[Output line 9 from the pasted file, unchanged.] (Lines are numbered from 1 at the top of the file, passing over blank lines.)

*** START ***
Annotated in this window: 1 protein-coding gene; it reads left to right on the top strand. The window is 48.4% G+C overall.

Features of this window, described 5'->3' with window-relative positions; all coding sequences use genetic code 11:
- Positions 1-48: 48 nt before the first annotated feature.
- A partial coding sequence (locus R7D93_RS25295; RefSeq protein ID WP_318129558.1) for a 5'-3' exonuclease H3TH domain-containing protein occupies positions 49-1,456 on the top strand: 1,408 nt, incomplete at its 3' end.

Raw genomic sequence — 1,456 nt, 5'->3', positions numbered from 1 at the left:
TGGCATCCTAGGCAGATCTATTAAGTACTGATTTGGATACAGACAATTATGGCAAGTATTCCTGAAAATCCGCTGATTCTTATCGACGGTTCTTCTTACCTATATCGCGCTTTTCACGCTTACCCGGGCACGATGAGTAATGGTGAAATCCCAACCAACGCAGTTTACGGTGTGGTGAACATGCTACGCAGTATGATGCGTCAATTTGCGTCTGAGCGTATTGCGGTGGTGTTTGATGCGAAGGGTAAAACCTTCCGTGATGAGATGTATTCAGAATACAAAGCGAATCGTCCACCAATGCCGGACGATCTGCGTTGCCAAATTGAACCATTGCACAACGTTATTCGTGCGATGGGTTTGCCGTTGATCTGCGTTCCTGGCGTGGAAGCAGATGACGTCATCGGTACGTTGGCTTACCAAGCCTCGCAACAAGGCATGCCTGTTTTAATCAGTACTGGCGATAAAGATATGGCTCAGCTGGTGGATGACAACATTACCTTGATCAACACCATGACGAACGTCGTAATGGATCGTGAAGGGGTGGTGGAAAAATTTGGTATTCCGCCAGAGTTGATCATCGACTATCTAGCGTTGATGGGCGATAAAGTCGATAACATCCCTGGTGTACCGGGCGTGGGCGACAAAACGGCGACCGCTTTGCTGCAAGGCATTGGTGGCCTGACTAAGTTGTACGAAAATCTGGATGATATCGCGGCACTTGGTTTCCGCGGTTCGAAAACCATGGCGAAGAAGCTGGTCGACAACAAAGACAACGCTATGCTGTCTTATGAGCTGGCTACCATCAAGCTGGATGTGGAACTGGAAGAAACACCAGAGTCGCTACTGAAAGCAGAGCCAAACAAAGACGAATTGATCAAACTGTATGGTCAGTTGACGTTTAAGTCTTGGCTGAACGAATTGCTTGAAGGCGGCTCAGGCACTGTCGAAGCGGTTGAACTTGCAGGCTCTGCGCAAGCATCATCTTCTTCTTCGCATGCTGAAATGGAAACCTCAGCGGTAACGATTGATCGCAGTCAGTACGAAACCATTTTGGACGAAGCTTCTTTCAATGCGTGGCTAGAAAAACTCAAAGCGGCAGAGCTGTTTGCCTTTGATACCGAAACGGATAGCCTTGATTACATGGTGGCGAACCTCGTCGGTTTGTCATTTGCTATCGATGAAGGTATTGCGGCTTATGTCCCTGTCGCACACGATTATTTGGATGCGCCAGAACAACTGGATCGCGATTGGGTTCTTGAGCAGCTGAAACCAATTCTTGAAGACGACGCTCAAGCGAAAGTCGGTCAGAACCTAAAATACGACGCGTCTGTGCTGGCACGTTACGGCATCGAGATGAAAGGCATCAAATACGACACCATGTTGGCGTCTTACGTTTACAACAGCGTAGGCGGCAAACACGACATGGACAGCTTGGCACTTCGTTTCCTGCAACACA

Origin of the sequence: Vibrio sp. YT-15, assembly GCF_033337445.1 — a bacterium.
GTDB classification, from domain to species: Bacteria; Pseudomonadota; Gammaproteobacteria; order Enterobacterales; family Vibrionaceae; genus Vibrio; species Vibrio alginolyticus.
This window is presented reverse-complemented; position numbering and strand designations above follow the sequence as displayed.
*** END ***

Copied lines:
This window is presented reverse-complemented; position numbering and strand designations above follow the sequence as displayed.